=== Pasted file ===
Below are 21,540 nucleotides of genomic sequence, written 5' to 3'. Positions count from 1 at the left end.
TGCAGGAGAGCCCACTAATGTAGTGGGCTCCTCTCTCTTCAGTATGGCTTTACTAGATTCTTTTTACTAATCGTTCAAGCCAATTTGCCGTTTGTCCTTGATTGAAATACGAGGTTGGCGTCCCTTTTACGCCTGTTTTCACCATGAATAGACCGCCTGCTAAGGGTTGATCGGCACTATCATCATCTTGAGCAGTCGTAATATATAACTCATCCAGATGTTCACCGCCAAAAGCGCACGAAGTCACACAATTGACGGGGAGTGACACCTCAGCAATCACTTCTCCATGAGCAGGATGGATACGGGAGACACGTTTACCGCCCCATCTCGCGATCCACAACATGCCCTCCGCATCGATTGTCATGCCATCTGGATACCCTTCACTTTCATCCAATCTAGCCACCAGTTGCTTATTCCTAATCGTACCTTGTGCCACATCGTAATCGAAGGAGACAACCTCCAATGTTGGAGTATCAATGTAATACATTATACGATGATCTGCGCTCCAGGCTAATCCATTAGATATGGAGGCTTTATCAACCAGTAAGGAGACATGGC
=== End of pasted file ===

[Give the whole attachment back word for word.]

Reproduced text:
Below are 21,540 nucleotides of genomic sequence, written 5' to 3'. Positions count from 1 at the left end.
TGCAGGAGAGCCCACTAATGTAGTGGGCTCCTCTCTCTTCAGTATGGCTTTACTAGATTCTTTTTACTAATCGTTCAAGCCAATTTGCCGTTTGTCCTTGATTGAAATACGAGGTTGGCGTCCCTTTTACGCCTGTTTTCACCATGAATAGACCGCCTGCTAAGGGTTGATCGGCACTATCATCATCTTGAGCAGTCGTAATATATAACTCATCCAGATGTTCACCGCCAAAAGCGCACGAAGTCACACAATTGACGGGGAGTGACACCTCAGCAATCACTTCTCCATGAGCAGGATGGATACGGGAGACACGTTTACCGCCCCATCTCGCGATCCACAACATGCCCTCCGCATCGATTGTCATGCCATCTGGATACCCTTCACTTTCATCCAATCTAGCCACCAGTTGCTTATTCCTAATCGTACCTTGTGCCACATCGTAATCGAAGGAGACAACCTCCAATGTTGGAGTATCAATGTAATACATTATACGATGATCTGCGCTCCAGGCTAATCCATTAGATATGGAGGCTTTATCAACCAGTAAGGAGACATGGC